Africa must put ICT into the hands of the unskilled


Ayanda Dlamini
Ayanda Dlamini, Business Development Manager at LGR Telecommunications.

CTs can develop skills, which in turn can develop the ICT sector, in a ‘benefit cycle’ that can propel Africa into the mainstream knowledge economy. But more effort is needed to get this wheel rolling, says Ayanda Dlamini, Business Development Manager at LGR Telecommunications.

A vicious cycle is one which ‘reciprocal cause and effect leads to a worsening of a situation’. One might say, then, that the opposite of a vicious cycle might be termed a ‘benefit cycle’, in which reciprocal cause and effect leads to the improvement of a situation. To our mind, ICTs and skills development are tightly connected in such a cycle: ICTs can significantly improve skills development; and improved skills can benefit the ICT sector, which again sustains skills growth. In an effectively-rolling ICT-skills benefit cycle, communities and economies benefit and progress is fast-tracked. However, Africa has been slow to get this particular cycle moving.

A crucial step in maximising the potential of ICTs to develop skills is to actually put the ICTs into the hands of the unskilled. While progress has been made and costs of connectivity and devices have dropped, vast regions remain unconnected. According to ITU, almost 20 per cent of Africa’s population had access to the internet by end 2014, up from 10 per cent in 2010, but far from full penetration. Another challenge is to ensure that communities are given the skills they need to use the ICTs effectively.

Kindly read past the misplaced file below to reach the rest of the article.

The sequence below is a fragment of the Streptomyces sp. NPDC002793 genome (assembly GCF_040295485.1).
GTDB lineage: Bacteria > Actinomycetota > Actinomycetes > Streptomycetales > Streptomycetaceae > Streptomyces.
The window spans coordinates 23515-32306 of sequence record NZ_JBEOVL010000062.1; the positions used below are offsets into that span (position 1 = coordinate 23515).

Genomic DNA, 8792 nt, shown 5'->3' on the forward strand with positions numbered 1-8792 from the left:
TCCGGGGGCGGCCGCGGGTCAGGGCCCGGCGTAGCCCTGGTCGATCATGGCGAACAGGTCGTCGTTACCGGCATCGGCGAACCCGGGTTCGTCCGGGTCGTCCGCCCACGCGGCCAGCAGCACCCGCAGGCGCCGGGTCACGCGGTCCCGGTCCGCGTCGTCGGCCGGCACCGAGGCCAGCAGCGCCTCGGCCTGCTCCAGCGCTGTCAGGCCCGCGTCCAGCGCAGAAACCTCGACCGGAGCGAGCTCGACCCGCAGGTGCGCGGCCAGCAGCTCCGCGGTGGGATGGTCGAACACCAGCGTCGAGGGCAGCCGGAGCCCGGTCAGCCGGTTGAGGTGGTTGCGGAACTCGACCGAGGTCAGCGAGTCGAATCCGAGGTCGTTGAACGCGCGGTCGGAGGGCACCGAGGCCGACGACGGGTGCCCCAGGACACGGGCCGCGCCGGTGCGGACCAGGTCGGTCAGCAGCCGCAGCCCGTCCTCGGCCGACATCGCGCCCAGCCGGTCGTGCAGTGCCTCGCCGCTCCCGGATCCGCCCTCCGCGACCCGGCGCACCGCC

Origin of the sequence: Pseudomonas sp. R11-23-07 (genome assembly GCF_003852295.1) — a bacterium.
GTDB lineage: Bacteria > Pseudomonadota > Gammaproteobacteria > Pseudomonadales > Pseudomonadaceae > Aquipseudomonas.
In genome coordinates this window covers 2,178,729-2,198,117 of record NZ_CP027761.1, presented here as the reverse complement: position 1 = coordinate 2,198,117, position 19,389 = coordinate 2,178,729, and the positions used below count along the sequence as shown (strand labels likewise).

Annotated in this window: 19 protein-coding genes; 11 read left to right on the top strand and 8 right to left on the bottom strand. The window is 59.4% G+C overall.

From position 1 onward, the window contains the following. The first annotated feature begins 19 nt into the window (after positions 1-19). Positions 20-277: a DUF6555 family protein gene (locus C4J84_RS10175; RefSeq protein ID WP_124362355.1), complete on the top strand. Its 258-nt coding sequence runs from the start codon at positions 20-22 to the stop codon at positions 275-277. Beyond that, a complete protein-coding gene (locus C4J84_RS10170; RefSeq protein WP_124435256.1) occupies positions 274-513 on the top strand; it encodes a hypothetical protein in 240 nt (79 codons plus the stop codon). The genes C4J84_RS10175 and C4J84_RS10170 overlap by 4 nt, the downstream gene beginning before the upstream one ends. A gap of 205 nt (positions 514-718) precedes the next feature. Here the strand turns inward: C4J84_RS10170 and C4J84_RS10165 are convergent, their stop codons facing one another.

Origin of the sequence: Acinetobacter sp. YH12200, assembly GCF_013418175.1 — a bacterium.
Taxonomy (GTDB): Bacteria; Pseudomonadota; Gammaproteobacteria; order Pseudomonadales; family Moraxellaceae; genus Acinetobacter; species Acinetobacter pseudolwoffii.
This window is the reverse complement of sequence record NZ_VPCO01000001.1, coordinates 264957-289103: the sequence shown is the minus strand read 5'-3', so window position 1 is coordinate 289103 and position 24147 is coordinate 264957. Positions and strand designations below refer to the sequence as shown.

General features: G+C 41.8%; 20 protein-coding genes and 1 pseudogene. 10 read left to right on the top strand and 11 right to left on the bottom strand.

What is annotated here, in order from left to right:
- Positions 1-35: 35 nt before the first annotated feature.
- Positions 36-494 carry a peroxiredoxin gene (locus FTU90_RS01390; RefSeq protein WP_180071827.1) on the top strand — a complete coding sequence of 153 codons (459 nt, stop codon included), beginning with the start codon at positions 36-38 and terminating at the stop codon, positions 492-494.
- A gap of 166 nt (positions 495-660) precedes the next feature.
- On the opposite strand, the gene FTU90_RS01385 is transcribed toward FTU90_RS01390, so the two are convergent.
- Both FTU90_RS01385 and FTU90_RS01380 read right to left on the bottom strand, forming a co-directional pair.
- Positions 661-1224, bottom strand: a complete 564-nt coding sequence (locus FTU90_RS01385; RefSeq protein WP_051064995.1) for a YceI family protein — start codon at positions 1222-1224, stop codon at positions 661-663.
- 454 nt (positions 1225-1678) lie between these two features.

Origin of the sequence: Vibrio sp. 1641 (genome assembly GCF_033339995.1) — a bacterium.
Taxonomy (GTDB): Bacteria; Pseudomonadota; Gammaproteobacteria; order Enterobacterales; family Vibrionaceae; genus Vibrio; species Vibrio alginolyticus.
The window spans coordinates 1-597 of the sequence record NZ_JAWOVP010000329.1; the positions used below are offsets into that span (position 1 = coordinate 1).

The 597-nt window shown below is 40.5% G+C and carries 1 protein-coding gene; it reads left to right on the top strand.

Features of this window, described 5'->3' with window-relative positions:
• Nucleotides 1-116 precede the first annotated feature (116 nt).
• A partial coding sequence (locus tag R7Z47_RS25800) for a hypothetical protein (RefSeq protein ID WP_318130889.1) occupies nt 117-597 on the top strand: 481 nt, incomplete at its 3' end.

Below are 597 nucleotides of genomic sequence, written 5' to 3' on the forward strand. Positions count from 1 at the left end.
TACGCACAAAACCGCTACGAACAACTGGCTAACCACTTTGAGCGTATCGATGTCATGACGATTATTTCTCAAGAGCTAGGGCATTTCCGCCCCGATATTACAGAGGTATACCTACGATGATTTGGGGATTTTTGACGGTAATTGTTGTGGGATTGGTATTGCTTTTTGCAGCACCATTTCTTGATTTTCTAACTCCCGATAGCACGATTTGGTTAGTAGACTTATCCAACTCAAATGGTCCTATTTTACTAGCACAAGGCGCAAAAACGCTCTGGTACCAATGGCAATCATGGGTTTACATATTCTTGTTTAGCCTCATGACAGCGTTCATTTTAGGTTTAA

ICT has the ability to bring excluded communities (e.g. rural areas) into the mainstream economy, as has been illustrated by the advent of mobile money and USSD-driven cellphone banking. ICTs also have the potential to significantly improve education, as we have seen in projects such as pilots in schools in Gauteng, which gave students access to textbooks, past papers and library material on tablets, making life easier for both teachers and learners. Connectivity is a proven development enabler in all industry verticals; enhancing instant collaboration across borders (which improves the virtual workforce), as well as enhancing data transfer and information sharing and facilitating the development of newer business models.

When communities have connectivity, the appropriate ICT tools and the skills to get maximum benefit from them, growth and innovation follows. Typically, ICT innovations emerging from Africa have focused on improving skills, efficiency and productivity. So ICTs boost skills, which boost ICT innovation and development, which in turn improve societies.

To speed up this ‘benefit cycle’, it is important to do more than just make connectivity and ICTs available. African stakeholders need to start thinking big, and collaborating on initiatives to enable cross-border trade, collaboration and connectivity. We must overcome the infrastructure challenges that might hamper development in many regions, implement policies conducive to growth and launch continuous capacity building programmes that are continuously aligned to the ever-changing business landscape. New policies must be aligned to technological advancement; addressing issues such as intellectual property rights, privacy, security, confidentiality, anti-piracy, censorship and info-ethics. Perhaps the time has come for enhanced collaboration across borders on the subject on a more implementation focussed approach.

When a concerted effort is made to get the ICT-skills benefit cycle rolling, it will gain momentum – and all Africa stands to benefit as a result.

By Ayanda Dlamini, Business Development Manager at LGR Telecommunications